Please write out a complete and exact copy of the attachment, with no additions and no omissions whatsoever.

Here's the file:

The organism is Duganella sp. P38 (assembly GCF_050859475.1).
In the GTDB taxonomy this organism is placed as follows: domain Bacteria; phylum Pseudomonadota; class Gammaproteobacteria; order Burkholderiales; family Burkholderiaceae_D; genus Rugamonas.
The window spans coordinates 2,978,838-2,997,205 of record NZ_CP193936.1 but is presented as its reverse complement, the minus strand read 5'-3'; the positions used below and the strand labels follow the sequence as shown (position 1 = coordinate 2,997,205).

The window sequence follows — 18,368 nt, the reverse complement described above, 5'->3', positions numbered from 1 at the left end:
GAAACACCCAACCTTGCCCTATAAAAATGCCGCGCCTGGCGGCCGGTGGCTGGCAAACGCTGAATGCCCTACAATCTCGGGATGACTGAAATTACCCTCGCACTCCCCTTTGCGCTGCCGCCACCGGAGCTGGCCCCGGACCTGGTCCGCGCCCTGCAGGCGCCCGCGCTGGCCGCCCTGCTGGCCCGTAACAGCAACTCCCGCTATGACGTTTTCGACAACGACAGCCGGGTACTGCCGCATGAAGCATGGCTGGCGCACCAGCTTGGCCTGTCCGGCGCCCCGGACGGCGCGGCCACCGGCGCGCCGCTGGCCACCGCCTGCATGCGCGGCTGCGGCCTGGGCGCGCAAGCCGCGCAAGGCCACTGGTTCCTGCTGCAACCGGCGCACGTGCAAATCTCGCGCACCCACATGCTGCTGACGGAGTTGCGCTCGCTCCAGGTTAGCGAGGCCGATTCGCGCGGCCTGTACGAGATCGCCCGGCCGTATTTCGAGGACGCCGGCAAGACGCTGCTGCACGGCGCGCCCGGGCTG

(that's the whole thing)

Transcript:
The organism is Duganella sp. P38 (assembly GCF_050859475.1).
In the GTDB taxonomy this organism is placed as follows: domain Bacteria; phylum Pseudomonadota; class Gammaproteobacteria; order Burkholderiales; family Burkholderiaceae_D; genus Rugamonas.
The window spans coordinates 2,978,838-2,997,205 of record NZ_CP193936.1 but is presented as its reverse complement, the minus strand read 5'-3'; the positions used below and the strand labels follow the sequence as shown (position 1 = coordinate 2,997,205).

The window sequence follows — 18,368 nt, the reverse complement described above, 5'->3', positions numbered from 1 at the left end:
GAAACACCCAACCTTGCCCTATAAAAATGCCGCGCCTGGCGGCCGGTGGCTGGCAAACGCTGAATGCCCTACAATCTCGGGATGACTGAAATTACCCTCGCACTCCCCTTTGCGCTGCCGCCACCGGAGCTGGCCCCGGACCTGGTCCGCGCCCTGCAGGCGCCCGCGCTGGCCGCCCTGCTGGCCCGTAACAGCAACTCCCGCTATGACGTTTTCGACAACGACAGCCGGGTACTGCCGCATGAAGCATGGCTGGCGCACCAGCTTGGCCTGTCCGGCGCCCCGGACGGCGCGGCCACCGGCGCGCCGCTGGCCACCGCCTGCATGCGCGGCTGCGGCCTGGGCGCGCAAGCCGCGCAAGGCCACTGGTTCCTGCTGCAACCGGCGCACGTGCAAATCTCGCGCACCCACATGCTGCTGACGGAGTTGCGCTCGCTCCAGGTTAGCGAGGCCGATTCGCGCGGCCTGTACGAGATCGCCCGGCCGTATTTCGAGGACGCCGGCAAGACGCTGCTGCACGGCGCGCCCGGGCTG